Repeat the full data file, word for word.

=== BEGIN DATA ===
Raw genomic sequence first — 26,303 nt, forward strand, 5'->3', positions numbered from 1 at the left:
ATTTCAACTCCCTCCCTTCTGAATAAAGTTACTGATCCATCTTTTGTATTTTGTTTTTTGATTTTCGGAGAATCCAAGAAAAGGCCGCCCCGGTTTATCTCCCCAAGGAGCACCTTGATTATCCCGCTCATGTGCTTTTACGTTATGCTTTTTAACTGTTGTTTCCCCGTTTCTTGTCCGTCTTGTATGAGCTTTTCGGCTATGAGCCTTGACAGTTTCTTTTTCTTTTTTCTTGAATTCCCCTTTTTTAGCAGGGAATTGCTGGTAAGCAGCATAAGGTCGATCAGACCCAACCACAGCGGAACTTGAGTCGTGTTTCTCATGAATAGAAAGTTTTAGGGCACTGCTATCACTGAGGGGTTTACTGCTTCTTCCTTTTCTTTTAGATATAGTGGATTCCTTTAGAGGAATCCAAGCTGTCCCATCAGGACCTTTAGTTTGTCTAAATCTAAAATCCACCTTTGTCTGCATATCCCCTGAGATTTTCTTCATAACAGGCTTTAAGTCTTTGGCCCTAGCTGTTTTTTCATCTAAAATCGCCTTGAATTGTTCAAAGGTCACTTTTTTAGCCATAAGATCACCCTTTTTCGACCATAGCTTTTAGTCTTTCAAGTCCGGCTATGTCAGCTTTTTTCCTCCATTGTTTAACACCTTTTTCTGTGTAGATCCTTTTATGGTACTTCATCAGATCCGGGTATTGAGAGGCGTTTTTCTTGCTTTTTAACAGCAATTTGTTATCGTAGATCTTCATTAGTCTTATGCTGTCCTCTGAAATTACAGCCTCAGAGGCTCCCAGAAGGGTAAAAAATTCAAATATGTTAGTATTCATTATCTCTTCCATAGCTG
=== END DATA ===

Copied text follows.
Raw genomic sequence first — 26,303 nt, forward strand, 5'->3', positions numbered from 1 at the left:
ATTTCAACTCCCTCCCTTCTGAATAAAGTTACTGATCCATCTTTTGTATTTTGTTTTTTGATTTTCGGAGAATCCAAGAAAAGGCCGCCCCGGTTTATCTCCCCAAGGAGCACCTTGATTATCCCGCTCATGTGCTTTTACGTTATGCTTTTTAACTGTTGTTTCCCCGTTTCTTGTCCGTCTTGTATGAGCTTTTCGGCTATGAGCCTTGACAGTTTCTTTTTCTTTTTTCTTGAATTCCCCTTTTTTAGCAGGGAATTGCTGGTAAGCAGCATAAGGTCGATCAGACCCAACCACAGCGGAACTTGAGTCGTGTTTCTCATGAATAGAAAGTTTTAGGGCACTGCTATCACTGAGGGGTTTACTGCTTCTTCCTTTTCTTTTAGATATAGTGGATTCCTTTAGAGGAATCCAAGCTGTCCCATCAGGACCTTTAGTTTGTCTAAATCTAAAATCCACCTTTGTCTGCATATCCCCTGAGATTTTCTTCATAACAGGCTTTAAGTCTTTGGCCCTAGCTGTTTTTTCATCTAAAATCGCCTTGAATTGTTCAAAGGTCACTTTTTTAGCCATAAGATCACCCTTTTTCGACCATAGCTTTTAGTCTTTCAAGTCCGGCTATGTCAGCTTTTTTCCTCCATTGTTTAACACCTTTTTCTGTGTAGATCCTTTTATGGTACTTCATCAGATCCGGGTATTGAGAGGCGTTTTTCTTGCTTTTTAACAGCAATTTGTTATCGTAGATCTTCATTAGTCTTATGCTGTCCTCTGAAATTACAGCCTCAGAGGCTCCCAGAAGGGTAAAAAATTCAAATATGTTAGTATTCATTATCTCTTCCATAGCTG